Way back when I first came across Minecraft (that’s a fun old post to read, actually–check it out), I thought it was fairly cool, but I wasn’t really convinced it was something I’d want to spend much time with. It was more a fascinating novelty that TRC might find interesting. I passed it off to him, and he really ran with it. The boy’s bought Minecraft books, asks for Minecraft clothes and merchandise, wants to go to MineCon–you name it. We’ve set up a server so he and his cousin in Texas (another Minecraft junkie) can play together, and it’s been fun watching them and their explorations. (Even more fun to listen to the conversations they have.)
DC has been out of the loop, though. She would get out the iPad edition of the game whenever TRC and his cousin would play, but she didn’t have a chance to play along in the same world with them. Late last week, I decided that needed to change. I want her to have the same cool chances TRC is getting, so I plunked down the $25 or whatever it was to buy a second Minecraft account. DC was overjoyed. Of course, she soon discovered that using a mouse and keyboard to move around and control things is a lot different than using the touch interface of an iPad. And different meant harder.
So she went back to the iPad version after some exploration. Not that she’s given up, but that she’s exploring the PC version a bit at a time. I’m completely okay with that.
It means I can play Minecraft in my son’s world, side by side with him. We’ve already had a few adventures. First off, he and I went deep into the mine beneath his house, exploring for items and monsters. There were some close calls, but we both ended up surviving to fight another day. I was really impressed with the sheer volume of knowledge he’s amassed about this game–what sort of items you need to make other things, the recipes involved–you name it. Getting into Minecraft can be a daunting experience, but TRC has thrown himself in whole-heartedly.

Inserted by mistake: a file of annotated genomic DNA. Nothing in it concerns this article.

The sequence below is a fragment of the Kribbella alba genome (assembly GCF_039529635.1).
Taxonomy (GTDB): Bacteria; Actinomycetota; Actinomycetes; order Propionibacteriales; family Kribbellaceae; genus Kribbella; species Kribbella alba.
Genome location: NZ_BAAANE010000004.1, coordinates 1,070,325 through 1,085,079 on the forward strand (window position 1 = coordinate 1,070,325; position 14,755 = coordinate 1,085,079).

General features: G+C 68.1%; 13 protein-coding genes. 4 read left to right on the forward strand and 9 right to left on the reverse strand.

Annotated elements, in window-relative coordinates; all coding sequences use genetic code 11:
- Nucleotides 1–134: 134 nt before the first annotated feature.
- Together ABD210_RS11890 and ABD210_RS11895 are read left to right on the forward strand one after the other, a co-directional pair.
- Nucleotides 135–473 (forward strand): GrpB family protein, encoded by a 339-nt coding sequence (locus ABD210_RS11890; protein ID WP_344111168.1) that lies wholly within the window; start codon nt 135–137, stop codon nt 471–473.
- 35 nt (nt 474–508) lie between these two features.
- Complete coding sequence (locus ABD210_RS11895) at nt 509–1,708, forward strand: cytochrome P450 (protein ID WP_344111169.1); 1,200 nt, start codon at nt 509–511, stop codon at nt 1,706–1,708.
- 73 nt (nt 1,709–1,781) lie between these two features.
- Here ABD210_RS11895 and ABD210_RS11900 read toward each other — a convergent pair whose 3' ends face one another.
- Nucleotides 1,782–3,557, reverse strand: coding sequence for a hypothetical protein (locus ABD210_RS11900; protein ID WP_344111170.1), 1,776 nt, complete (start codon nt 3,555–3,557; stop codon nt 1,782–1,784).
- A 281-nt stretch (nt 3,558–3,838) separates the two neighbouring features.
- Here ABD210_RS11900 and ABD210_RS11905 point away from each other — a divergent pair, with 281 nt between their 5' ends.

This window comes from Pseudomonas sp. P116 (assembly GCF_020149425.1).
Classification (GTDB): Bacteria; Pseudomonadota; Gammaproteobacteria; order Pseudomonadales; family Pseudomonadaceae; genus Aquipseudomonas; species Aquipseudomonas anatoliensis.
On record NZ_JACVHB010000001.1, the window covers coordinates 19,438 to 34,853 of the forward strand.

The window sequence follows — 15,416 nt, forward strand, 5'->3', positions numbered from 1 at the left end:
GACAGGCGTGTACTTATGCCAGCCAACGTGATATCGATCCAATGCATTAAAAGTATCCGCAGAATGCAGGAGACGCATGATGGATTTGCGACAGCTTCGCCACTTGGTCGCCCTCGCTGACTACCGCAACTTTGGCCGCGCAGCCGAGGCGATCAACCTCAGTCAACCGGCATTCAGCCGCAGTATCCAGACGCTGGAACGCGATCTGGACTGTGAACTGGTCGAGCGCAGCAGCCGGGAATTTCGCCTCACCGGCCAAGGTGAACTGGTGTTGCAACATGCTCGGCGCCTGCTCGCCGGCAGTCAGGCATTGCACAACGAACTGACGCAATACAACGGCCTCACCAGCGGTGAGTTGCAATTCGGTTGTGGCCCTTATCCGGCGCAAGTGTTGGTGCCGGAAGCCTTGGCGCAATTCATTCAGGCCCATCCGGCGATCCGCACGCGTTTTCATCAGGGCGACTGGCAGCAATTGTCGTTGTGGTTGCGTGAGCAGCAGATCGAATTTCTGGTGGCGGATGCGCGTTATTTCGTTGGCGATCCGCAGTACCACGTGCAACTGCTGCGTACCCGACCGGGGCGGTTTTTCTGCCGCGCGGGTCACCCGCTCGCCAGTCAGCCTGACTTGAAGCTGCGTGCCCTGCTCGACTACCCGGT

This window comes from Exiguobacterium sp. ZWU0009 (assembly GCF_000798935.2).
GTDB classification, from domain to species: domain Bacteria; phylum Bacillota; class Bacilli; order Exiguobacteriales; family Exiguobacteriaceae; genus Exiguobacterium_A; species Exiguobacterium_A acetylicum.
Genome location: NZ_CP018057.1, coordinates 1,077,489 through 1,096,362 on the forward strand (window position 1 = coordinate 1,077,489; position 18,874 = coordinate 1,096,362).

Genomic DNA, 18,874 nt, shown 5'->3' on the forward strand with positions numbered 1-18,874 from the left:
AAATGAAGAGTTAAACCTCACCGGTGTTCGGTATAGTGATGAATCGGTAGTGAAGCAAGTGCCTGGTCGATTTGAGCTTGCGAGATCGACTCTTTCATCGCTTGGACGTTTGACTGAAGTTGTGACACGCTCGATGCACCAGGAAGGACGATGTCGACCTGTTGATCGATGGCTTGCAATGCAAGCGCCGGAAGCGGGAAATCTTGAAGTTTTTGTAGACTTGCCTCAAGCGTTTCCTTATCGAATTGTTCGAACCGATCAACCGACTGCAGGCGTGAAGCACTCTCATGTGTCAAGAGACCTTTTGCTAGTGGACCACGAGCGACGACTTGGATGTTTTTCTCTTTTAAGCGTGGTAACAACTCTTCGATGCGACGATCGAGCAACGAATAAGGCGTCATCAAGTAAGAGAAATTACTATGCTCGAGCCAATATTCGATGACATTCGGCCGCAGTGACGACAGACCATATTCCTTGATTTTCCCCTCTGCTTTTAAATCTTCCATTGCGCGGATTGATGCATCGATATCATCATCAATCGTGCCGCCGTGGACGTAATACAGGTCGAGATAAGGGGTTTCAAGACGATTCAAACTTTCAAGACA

It’s also been interesting to see the different approaches he and I have at this point in our lives. I’m much more focused on working toward becoming sustainable in Minecraft. We need iron and diamonds to start making basic tools that can help us find more resources. We need food to be able to stay alive. Armor to protect us. So I’ve been approaching the game from that angle–working on getting the resources we need so that we can get better resources.
TRC is more about fearless exploration. He wants to get the minimum he needs to get farther into the game, and then continue building on that success to go deeper and tackle bigger problems. It’s the glass cannon approach. If he ever dies in the game, it’s going to be tricky to rebuild for him. He’ll lose a lot of progress. But at the same time, by risking more, he can advance much more quickly than I can.
At the same time, my old days playing Quake and Doom have proven handy, as I’m much more able to handle facing down the monsters in the game. I came across an Enderman (I guess one of the most fearsome creatures to encounter?) and I managed to kill it, getting an Endercrystal TRC was ecstatic about–since he could use it to build a portal to the Netherworld.
Honestly, I have no idea what half of what I just typed means. But I do know he was very impressed, and killing that monster for him made him very happy. I also know I love living in a world where I can do cool things like this with my family. Yay technology!
My current plan is to start work on a super secret underground lair when TRC isn’t in the game, then surprise him with it one day. There are a ton of resources online to show you how to do it all. I’m looking into making a wheat farm so that we can have a sustainable supply of bread, too.
I know some people disparage Minecraft for being nothing more than a virtual Lego set, but it’s so much more than that. It’s one thing to build a model of a tiny house. It’s another to be able to actually go inside it and live there, then use it as a base of operations to keep out the bloodthirsty zombies waiting outside to eat you alive.